Giving Compass' Take:

• In this story from Getting Smart, author Erin Gohl highlights CASEL's guide to implementing social-emotional learning (SEL) in schools.

• How important is social-emotional learning to college and career readiness? What other benefits might a school and its students experience when they implement SEL?

• To learn how video games can help kids develop SEL skills, click here.

Ensuring this healthy development of students has become a standard part of conversations in today’s educational dialogue. Social-emotional learning (SEL) fills a significant amount of discussion time at school board meetings, is a regular session topic at educational conferences, and encompasses a growing sector of educational vendor products. Academic research, practitioner experience, and popular consensus agree that schools should organize themselves to ensure healthy, happy, and engaged students.

But, despite this growing attention, there has been an absence of clarity on best implementation practices for navigating the complexities of this endeavor.  Schools struggle to clearly define the current baseline, desired future state, and the concrete steps of collaboration needed to ensure that schools are effectively addressing the healthy development of students. Schools have been doing the best they can to figure out the next, or even initial step, in the absence of an exemplar design and planning tool or standard.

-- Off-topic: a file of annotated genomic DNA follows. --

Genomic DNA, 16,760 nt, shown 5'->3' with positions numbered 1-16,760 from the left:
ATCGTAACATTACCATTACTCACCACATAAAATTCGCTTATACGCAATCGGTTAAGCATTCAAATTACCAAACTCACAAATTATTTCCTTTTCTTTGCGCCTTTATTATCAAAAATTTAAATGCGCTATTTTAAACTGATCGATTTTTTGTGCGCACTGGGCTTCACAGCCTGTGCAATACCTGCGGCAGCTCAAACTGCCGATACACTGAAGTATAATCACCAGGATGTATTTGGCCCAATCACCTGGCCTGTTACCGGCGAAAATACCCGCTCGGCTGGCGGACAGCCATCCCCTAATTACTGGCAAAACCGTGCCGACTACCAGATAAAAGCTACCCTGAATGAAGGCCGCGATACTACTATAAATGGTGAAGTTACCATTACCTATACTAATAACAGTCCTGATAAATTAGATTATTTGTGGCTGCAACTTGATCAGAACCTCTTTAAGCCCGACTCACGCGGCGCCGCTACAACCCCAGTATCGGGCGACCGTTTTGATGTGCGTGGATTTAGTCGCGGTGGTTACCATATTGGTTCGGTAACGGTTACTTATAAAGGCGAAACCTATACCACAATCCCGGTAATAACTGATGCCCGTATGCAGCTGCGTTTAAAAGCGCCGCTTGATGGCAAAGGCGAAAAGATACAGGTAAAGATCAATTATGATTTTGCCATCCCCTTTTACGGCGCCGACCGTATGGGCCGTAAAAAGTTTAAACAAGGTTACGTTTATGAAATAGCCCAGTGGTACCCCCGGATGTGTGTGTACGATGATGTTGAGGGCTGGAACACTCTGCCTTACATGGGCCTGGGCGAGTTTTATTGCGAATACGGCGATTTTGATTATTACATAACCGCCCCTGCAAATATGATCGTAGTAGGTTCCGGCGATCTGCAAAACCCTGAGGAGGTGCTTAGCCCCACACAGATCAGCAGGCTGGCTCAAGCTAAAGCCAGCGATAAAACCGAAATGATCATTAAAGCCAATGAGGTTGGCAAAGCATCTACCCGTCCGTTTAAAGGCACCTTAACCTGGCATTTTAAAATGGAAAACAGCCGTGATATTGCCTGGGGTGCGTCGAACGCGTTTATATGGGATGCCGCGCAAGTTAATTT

The Collaborative for Academic, Social, and Emotional Learning (CASEL), a leading voice on the social-emotional health of students for over two decades, has recently published a comprehensive framework and toolset to help bring clarity on, and provide actionable steps for, how to proceed in this daunting, yet fundamentally important challenge. The CASEL Guide to Schoolwide SEL gives pragmatic and thoughtful guidance on how schools–principals, teachers, and staff–can create environments and cultures that simultaneously prioritize students’ emotional development, social maturity, and academic achievement.

Read the full article about social-emotional learning by Erin Gohl at Getting Smart